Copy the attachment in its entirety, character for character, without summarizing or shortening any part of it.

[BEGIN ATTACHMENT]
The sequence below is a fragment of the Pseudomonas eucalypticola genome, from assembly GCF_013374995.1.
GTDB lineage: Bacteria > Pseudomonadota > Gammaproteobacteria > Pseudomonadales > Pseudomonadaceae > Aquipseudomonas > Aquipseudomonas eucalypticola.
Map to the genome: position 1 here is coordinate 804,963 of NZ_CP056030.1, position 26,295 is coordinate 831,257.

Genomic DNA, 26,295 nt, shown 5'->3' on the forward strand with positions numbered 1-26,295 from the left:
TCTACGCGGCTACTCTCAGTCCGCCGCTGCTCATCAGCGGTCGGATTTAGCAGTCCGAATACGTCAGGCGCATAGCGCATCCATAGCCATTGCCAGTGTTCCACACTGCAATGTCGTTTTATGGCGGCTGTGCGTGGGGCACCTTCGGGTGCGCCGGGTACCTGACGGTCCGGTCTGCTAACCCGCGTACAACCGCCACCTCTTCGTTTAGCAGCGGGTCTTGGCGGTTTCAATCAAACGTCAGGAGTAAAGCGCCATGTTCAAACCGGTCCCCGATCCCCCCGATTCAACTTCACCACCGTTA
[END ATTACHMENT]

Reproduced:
The sequence below is a fragment of the Pseudomonas eucalypticola genome, from assembly GCF_013374995.1.
GTDB lineage: Bacteria > Pseudomonadota > Gammaproteobacteria > Pseudomonadales > Pseudomonadaceae > Aquipseudomonas > Aquipseudomonas eucalypticola.
Map to the genome: position 1 here is coordinate 804,963 of NZ_CP056030.1, position 26,295 is coordinate 831,257.

Genomic DNA, 26,295 nt, shown 5'->3' on the forward strand with positions numbered 1-26,295 from the left:
TCTACGCGGCTACTCTCAGTCCGCCGCTGCTCATCAGCGGTCGGATTTAGCAGTCCGAATACGTCAGGCGCATAGCGCATCCATAGCCATTGCCAGTGTTCCACACTGCAATGTCGTTTTATGGCGGCTGTGCGTGGGGCACCTTCGGGTGCGCCGGGTACCTGACGGTCCGGTCTGCTAACCCGCGTACAACCGCCACCTCTTCGTTTAGCAGCGGGTCTTGGCGGTTTCAATCAAACGTCAGGAGTAAAGCGCCATGTTCAAACCGGTCCCCGATCCCCCCGATTCAACTTCACCACCGTTA